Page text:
Candidates Katie Britt, the former president and CEO of the Business Council of Alabama, and Congressman Mo Brooks, who represents North Alabama’s 5th Congressional District, are headed to a runoff to determine who will become the Republican nominee for the U.S. Senate ahead of November’s general election.
Britt finished with roughly 45 percent of the vote, less than the 50 percent threshold to secure the nomination without a runoff. Brooks finished second, placing him in the runoff with Britt. He currently has 29 percent of the vote.
The other major Republican candidate in the race, Mike Durant, conceded to Britt and Brooks.
Ahead of the election, Britt had put distance between herself and her competitors, according to several polls. But Britt also out-performed those same polls, likely by securing the support of last-minute undecided voters.
“I cannot believe I may have the opportunity to represent you,” Britt told a crowd gathered for her election watch party at the Alley Station inn Montgomery Tuesday night. “It is clear tonight that Alabamians want new blood. They want someone to go to Washington D.C. and shake it up. It is clear that they want a true Christian conservative Republican, who believes in that America-first agenda and doesn’t just talk about it, but actually knows how to get something done.”
Britt heavily criticized President Joe Biden in the speech, saying that “people miss the strength that was projected by President Trump overseas.”
“Under Joe Biden’s presidency, not only are we weaker and more vulnerable, this is the worst we have ever seen in our nation under his so-called leadership,” Britt said. “Whether it’s open borders, whether it’s chaos overseas, skyrocketing violence across our nation or inflation that’s through the roof, his disastrous policies are the definition of America last. His radical agenda will be fatal for this nation if left unchecked.”
Brooks did not escape Britt’s criticism, as she told the crowd that Brooks called Trump’s border security plan “worse than Obama’s.”
“That’s absurd, right?” Britt said. “We know, that actually the only border plan that was worse than Obama is the one that President Biden is putting in right now.”
Trump has still yet to endorse a candidate in the race after pulling his support from Brooks two months ago. With Durant out of the race, it would appear to be Britt’s endorsement to lose. After APR revealed that Mo Brooks mailers were still touting Trump’s endorsement as of last week, Trump included the story in his newsletter as well as sharing the story on his Truth Social platform with the message “CAN’T DO THAT MO!”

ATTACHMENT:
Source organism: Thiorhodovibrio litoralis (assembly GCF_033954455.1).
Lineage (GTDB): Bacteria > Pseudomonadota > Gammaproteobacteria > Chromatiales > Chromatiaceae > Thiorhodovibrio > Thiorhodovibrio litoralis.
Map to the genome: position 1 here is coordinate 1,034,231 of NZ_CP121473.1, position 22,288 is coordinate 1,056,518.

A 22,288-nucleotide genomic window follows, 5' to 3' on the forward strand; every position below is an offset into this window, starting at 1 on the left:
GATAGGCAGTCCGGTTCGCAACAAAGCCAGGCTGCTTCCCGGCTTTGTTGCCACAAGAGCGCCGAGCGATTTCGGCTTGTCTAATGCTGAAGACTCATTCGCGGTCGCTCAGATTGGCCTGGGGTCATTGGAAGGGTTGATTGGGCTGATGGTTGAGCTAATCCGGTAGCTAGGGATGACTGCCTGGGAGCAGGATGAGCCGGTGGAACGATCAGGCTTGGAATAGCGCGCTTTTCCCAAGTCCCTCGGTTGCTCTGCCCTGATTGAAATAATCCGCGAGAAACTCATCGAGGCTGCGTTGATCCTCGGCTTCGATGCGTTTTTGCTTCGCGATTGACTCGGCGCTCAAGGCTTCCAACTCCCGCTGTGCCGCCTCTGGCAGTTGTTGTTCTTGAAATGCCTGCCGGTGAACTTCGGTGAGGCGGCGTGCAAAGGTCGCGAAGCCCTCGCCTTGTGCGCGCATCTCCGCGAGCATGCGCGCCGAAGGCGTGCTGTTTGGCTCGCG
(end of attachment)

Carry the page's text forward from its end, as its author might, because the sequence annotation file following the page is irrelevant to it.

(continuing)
Brooks was defiant Tuesday night as he celebrated a chance to continue his campaign.
“Two months ago, the experts declared our campaign was dead in the water,” Brooks said. “Today, I guess, call me Lazarus.”
As for the Trump endorsement, Brooks said he is not worried about Britt gaining the former president’s support.
“I don’t think that Donald Trump wants an open borders, Mitch McConnell lackey in the United States Senate,” Brooks said. “But I have no control over that. Donald Trump has every right to do whatever he wants to do, whenever he wants to do in whatever way he wants to do it. And I respect his right to express his opinion as he wishes.”
Brooks will have Durant’s backing. Durant told Emily Moessner of WHNT Monday that he would be supporting Brooks in a runoff that didn’t include himself, targeting Britt’s campaign for spreading “attack ads” and “misinformation” that had hurt him at the polls.
“Neither of us want Katie Britt to serve a day in the United States Senate, because we believe that she lacks the honor and integrity that is necessary for service of our country,” Brooks said. “And in a position as important as that of the United States Senator. She would fit perfectly in with the United States Congress as we have it now.
“So, by golly, if you like the way Congress is operating, then vote for Katie Britt, because she’s gonna fit right in there. She’ll be a debt junkie that’s a free-wheeling spender, not caring one iota about deficit and debt, who will be like John McCain in 2016, who campaigned to repeal Obamacare. But in 2017, when his vote counted, gave the thumbs down and prevented us from having the votes.”
Durant said he will not be running for office again in the future, but had no regrets about his campaign.
“I had integrity. I didn’t lie, I didn’t sling mud,” Durant said. “I ran the campaign that people told me they wanted to be run,” Durant told the crowd. “Unfortunately, it didn’t work. But I don’t feel bad about it. I felt better about this [outcome] than if we cheated, lied and did whatever we had to do to win and won.”
Whoever wins the Republican runoff will face Will Boyd, who won the Democratic nomination for U.S. Senate on Tuesday.